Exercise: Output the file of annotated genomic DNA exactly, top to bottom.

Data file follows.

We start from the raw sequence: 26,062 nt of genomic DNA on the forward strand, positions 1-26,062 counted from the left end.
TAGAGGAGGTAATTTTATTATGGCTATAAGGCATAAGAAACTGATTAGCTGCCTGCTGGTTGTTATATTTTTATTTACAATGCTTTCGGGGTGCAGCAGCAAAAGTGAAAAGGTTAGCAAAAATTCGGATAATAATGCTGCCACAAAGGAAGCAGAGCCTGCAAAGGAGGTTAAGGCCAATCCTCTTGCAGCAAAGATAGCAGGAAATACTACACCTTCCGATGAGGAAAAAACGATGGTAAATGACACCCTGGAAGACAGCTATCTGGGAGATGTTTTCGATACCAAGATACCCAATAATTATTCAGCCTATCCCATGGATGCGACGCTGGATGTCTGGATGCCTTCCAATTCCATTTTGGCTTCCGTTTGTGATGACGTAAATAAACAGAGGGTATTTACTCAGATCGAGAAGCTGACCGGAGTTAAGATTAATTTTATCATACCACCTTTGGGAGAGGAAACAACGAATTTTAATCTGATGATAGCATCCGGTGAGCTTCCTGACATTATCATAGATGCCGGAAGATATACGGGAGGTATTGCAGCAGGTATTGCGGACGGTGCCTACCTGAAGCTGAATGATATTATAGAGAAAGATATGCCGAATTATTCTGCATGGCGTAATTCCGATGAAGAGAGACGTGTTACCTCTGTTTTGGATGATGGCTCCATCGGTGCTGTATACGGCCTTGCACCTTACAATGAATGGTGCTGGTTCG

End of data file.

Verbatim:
We start from the raw sequence: 26,062 nt of genomic DNA on the forward strand, positions 1-26,062 counted from the left end.
TAGAGGAGGTAATTTTATTATGGCTATAAGGCATAAGAAACTGATTAGCTGCCTGCTGGTTGTTATATTTTTATTTACAATGCTTTCGGGGTGCAGCAGCAAAAGTGAAAAGGTTAGCAAAAATTCGGATAATAATGCTGCCACAAAGGAAGCAGAGCCTGCAAAGGAGGTTAAGGCCAATCCTCTTGCAGCAAAGATAGCAGGAAATACTACACCTTCCGATGAGGAAAAAACGATGGTAAATGACACCCTGGAAGACAGCTATCTGGGAGATGTTTTCGATACCAAGATACCCAATAATTATTCAGCCTATCCCATGGATGCGACGCTGGATGTCTGGATGCCTTCCAATTCCATTTTGGCTTCCGTTTGTGATGACGTAAATAAACAGAGGGTATTTACTCAGATCGAGAAGCTGACCGGAGTTAAGATTAATTTTATCATACCACCTTTGGGAGAGGAAACAACGAATTTTAATCTGATGATAGCATCCGGTGAGCTTCCTGACATTATCATAGATGCCGGAAGATATACGGGAGGTATTGCAGCAGGTATTGCGGACGGTGCCTACCTGAAGCTGAATGATATTATAGAGAAAGATATGCCGAATTATTCTGCATGGCGTAATTCCGATGAAGAGAGACGTGTTACCTCTGTTTTGGATGATGGCTCCATCGGTGCTGTATACGGCCTTGCACCTTACAATGAATGGTGCTGGTTCG